Inside Iowa State
Dec. 12, 1997
Report to regents: ISU goal is tech-literate students
by Tracy Griffin, News Service intern
The most important contribution Iowa State can make to technology transfer efforts is to educate students to be technologically literate when they enter the work force, ISU officials wrote in a report submitted to the State Board of Regents last month.
The report cites a number of ways in which students gain technological proficiency and outlines many "traditional" technology transfer and economic development endeavors undertaken by the university.
Following are examples of the university's technology transfer efforts and economic development activities.
- The Institute for Physical Research and Technology developed a new DNA sequencing system that can process genetic information 24 times faster than current sequencers. This new machine could help in the research of diseases such as AIDS, cancer, Alzheimer's and Down's Syndrome.
- In January 1997, a risk management program was given to 300 farmers, agricultural leaders and insurance representatives via the ICN. Extension representatives also traveled around the state presenting the latest risk management information.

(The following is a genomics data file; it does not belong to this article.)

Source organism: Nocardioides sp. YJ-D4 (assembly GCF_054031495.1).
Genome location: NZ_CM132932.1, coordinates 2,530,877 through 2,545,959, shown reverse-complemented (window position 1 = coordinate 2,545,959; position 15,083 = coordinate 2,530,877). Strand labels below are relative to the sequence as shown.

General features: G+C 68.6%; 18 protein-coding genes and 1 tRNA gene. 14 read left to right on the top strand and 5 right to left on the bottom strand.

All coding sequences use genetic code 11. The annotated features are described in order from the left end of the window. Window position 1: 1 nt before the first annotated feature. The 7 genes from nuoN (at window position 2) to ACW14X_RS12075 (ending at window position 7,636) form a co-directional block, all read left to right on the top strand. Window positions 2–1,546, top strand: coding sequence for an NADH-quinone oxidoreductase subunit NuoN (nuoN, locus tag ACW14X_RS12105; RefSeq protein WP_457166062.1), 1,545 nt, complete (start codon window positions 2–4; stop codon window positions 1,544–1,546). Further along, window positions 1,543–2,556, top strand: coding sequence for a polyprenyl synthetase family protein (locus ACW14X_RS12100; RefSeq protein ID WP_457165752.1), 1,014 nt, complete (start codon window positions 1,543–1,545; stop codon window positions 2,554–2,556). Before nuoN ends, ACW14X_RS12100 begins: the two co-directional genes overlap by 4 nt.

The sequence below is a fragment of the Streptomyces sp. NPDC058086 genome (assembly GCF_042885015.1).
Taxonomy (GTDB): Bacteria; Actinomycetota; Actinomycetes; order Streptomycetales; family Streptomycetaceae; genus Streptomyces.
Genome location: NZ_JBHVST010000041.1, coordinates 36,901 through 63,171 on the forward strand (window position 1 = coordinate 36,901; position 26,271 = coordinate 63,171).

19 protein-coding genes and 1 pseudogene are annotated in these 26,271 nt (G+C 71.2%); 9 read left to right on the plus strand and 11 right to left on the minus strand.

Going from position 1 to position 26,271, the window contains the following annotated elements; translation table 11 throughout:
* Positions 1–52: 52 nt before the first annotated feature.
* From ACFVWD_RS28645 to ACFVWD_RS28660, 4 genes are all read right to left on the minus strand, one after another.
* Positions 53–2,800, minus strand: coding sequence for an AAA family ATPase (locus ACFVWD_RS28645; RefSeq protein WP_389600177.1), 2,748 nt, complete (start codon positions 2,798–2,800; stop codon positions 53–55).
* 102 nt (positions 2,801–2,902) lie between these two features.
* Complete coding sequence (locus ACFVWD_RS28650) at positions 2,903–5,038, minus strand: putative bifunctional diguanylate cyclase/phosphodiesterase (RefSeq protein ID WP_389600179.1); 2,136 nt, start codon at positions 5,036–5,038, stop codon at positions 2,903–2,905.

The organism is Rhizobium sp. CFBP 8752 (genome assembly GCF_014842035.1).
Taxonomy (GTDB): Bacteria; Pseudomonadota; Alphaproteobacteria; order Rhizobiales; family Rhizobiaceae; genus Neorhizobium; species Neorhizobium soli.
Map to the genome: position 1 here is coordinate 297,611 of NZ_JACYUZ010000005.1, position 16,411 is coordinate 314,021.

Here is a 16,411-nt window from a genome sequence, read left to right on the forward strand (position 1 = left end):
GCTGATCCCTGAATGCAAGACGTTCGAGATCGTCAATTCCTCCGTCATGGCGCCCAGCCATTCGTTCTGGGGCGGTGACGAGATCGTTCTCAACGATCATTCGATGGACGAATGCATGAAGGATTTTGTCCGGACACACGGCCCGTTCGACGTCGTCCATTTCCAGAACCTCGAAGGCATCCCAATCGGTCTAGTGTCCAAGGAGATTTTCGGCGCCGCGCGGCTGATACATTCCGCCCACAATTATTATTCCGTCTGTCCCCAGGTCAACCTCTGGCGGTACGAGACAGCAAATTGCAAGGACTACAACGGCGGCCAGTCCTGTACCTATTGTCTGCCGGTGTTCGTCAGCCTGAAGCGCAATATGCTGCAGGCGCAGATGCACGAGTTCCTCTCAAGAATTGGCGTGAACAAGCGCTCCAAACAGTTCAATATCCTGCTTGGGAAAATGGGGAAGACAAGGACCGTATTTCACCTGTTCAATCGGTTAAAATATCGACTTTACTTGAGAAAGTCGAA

- A survey of Iowa farmers conducted by a sociology faculty member will help farm-related organizations respond to the changing needs of farmers.
- Many new businesses were formed in 1997 due in part to ISU technological developments. The companies include Carbon Energy Technology (biomass gasification technology), Vista R & D (video hardware and software), Accumen (data storage), and Applied Academics (interactive veterinary training).
- The Center for Industrial Research and Service and some engineering faculty members helped a local company with operation and production problems raise shipping sales 24 percent and reduce inventory.
- ISU biology professors, Iowa community colleges and Iowa high schools have worked together to develop Project BIO, a program offering college biology courses over the World Wide Web. The program started with two courses and 29 students in fall 1996, and has six courses and more than 200 students this semester. Students include high school juniors and seniors, on-campus ISU students, high school and community college instructors and employees of science industries.
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